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This blog will be a record of stuff I find interesting, discover or write. Interested in family & local history, cemeteries, reading & libraries, old stuff, research & writing, photography, wine and fine dining plus lots more! Immersed in local history, fascinated by technology and social media and would like more time to spend doing the things I love!

Friday, 20 May 2016


John Leach, who was born in Hawarden Flint,Wales married Ann Moore in 1849 Brick Garth, Hougton Le Hole, Durham. John, a coal miner, had moved there for work. A few years later they migrated to Australia, sometime between 1855-1858, with their children Mary Ann and William. They stayed in Tasmania for several years where daughters, Rebecca and Sarah were born.

By the end of 1861 the Leach family had moved to the Newcastle area of NSW, renowned for its coal deposits and made their home in Wallsend. Four more sons were born William Thomas, my Great Grandfather John William, Ellis and Thomas (1867) named for his maternal grandfather. Tragedy struck the family when three of the Leach children died in the early 1860s and you can read more about their deaths in an earlier post. Sadly the patriarch John Leach, passed away on 23 October 1868 from the miner's lung disease, pyaemia. At the time Thomas was just over 18 months old.

West Wallsend Colliery, 1888. Courtesy State Records NSW

Another tragedy struck the family when 19 year old, Thomas was involved in a fatal colliery accident at the Wallsend Colliery on 23 October 1868.  Thomas had just knocked off work for the day and was coming out of the tunnel, leading his horse. It was reported in the Department of Mines, Annual report 1886 that he “was employed as a brakesman on a self acting incline in the Wallsend Colliery” and “was engaged in bringing some damaged skips up on the no. 1 tunnel to the surface" but was hit by some skips. The accident killed Thomas and Dr Tomlin who examined him, advised the death was caused by a "fracture of the skull, and must have been instantaneous." Numerous accounts of the accident appeared in Trove newspapers all over the country. The most in-depth coverage was from the Newcastle Morning Herald and the Maitland Mercury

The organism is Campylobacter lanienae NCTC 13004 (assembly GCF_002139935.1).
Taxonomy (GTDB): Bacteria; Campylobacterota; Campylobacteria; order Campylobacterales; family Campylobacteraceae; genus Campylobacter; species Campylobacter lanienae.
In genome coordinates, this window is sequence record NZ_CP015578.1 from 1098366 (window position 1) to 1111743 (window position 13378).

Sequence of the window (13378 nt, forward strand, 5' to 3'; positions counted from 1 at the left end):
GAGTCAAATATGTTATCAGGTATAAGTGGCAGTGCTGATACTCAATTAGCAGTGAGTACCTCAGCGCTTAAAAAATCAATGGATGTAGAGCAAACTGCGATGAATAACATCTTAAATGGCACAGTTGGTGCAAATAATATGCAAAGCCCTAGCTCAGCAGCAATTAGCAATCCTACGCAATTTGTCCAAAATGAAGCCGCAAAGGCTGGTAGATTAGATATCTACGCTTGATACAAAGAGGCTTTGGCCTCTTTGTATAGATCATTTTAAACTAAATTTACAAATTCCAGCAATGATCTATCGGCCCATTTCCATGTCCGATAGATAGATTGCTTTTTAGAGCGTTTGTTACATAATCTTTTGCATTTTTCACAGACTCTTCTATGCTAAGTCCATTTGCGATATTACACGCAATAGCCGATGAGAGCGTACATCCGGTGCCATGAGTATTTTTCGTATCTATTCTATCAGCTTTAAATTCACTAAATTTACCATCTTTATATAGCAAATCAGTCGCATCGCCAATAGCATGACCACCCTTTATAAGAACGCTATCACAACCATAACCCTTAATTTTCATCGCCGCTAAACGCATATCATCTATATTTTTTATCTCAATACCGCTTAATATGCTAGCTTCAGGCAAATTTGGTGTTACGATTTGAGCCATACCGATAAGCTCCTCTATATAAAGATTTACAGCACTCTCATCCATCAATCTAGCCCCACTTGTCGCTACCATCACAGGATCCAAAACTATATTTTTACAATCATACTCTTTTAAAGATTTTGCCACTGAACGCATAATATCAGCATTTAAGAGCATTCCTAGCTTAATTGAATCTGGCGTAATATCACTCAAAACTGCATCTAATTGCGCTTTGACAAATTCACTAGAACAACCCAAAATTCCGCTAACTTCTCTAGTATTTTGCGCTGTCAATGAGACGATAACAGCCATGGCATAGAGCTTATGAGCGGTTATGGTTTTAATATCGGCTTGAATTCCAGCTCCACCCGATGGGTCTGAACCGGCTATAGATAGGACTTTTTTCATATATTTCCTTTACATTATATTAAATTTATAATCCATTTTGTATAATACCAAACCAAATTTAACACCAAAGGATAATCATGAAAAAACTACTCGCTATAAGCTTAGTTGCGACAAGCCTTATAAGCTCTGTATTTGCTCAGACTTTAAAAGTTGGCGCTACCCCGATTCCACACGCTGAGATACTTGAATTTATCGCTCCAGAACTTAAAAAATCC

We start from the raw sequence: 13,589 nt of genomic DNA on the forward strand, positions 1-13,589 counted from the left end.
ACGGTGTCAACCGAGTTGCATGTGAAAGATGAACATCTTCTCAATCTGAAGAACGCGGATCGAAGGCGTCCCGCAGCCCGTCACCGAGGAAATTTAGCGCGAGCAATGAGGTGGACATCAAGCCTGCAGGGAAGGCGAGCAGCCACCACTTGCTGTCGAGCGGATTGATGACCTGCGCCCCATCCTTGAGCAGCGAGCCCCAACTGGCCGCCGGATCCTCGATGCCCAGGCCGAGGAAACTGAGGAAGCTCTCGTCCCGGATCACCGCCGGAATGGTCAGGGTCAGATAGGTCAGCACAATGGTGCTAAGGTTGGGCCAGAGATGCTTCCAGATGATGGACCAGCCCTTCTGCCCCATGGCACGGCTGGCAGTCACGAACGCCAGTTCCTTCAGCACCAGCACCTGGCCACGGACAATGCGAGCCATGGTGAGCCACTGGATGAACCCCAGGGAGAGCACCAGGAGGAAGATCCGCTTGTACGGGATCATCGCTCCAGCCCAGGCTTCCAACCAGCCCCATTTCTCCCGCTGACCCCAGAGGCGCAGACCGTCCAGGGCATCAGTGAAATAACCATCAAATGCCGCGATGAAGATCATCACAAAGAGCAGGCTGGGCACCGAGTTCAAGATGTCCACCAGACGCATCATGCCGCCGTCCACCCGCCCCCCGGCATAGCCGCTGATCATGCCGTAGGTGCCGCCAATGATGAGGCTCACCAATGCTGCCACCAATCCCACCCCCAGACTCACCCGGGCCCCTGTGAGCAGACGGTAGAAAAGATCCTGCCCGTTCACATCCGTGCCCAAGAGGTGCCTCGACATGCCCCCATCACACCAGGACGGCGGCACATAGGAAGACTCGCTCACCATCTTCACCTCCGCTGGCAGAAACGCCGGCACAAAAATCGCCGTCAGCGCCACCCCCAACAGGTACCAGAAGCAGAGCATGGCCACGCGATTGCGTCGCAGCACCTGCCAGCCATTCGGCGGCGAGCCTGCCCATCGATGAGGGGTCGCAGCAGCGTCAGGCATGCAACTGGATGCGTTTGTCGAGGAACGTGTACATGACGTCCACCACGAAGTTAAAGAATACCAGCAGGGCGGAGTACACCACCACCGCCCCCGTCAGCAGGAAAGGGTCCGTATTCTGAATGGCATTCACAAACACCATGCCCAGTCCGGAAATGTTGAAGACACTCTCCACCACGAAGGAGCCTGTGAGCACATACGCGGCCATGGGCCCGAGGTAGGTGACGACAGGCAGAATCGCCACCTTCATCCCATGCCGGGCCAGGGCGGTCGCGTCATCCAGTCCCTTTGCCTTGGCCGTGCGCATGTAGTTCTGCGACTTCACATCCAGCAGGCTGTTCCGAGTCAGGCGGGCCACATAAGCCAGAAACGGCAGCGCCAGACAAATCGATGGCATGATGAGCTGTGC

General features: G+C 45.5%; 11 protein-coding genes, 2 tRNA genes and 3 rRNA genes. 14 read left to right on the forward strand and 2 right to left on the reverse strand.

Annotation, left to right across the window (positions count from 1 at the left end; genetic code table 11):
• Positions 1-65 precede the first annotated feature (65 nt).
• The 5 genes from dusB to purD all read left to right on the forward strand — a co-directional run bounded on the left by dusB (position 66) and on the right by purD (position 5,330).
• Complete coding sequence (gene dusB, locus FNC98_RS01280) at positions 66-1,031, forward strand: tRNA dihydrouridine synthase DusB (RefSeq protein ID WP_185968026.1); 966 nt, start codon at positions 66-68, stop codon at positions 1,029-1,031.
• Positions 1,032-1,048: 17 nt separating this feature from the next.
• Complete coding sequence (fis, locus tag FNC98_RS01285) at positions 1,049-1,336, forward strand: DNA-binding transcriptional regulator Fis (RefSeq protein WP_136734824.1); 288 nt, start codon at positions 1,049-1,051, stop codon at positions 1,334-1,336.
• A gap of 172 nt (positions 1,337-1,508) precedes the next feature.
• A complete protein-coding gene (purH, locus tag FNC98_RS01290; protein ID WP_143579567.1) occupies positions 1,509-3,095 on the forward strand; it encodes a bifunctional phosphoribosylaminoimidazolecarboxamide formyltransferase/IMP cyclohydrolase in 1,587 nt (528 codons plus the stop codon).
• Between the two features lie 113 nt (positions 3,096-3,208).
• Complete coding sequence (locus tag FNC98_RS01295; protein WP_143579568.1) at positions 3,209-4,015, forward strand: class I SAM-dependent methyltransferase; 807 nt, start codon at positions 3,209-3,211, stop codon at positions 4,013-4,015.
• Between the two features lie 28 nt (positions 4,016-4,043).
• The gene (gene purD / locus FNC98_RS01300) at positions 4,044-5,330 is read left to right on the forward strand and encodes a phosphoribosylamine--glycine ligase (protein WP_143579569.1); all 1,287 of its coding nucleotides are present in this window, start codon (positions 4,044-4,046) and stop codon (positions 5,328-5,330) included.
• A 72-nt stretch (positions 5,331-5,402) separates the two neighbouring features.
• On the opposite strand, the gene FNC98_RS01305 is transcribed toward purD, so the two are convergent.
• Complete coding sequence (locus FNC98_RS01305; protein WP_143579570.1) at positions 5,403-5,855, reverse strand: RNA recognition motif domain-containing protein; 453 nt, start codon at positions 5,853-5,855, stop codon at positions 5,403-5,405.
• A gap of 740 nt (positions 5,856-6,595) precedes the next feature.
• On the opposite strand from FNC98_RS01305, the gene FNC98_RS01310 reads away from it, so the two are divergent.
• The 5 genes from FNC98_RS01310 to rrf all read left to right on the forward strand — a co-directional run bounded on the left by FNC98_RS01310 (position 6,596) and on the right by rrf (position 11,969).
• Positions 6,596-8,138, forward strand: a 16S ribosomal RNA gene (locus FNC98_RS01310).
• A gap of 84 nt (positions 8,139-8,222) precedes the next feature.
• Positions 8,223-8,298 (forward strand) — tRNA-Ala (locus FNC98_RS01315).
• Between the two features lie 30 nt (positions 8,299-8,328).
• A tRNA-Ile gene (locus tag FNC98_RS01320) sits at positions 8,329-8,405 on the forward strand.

Maitland Mercury & Hunter River General Advertiser, 3 August 1886 p. 6 

The consequence was a collision and the infliction of a fatal injuries to the unfortunate young man. Thomas was killed instantly, as was his horse and another. Maitland District Coroner gave a verdict of ‘accidental’ to the death of Thomas Leach. 

Wallsend Colliery, Newcastle from the Australian Town & Country Journal 18 January 1890, p. 24

According to the Newcastle Morning Herald The jury considered all of the facts surrounding the incident and reported the following verdict:
That Thomas Leach died at the Wallsend Colliery on the 29 day of July 1886. We are of opinion that his death was accidentally caused by a collision between skips being driven by the deceased and several loaded skips coming in a contrary direction.We desire to express our opinion that sufficient care has not been used heretofore in the lowering of these loaded skips, and recommended that more stringent rules should be adopted by the colliery authorities in order to avoid future accidents.

Thomas was buried the same day at the Old Wallsend Cemetery and a headstone once marked his grave. This was possibly paid for by the colliery or a subscription from the local community. The inscription on his headstone was recorded, and states "What partings here we have. How hard they seem to come, but we have to part no more when we get safe at home."  Sadly the headstone no longer stands as this cemetery closed in 1896 and was apparently converted to parkland in the 1950s. Fortunately information from the headstones were recorded before removal. 

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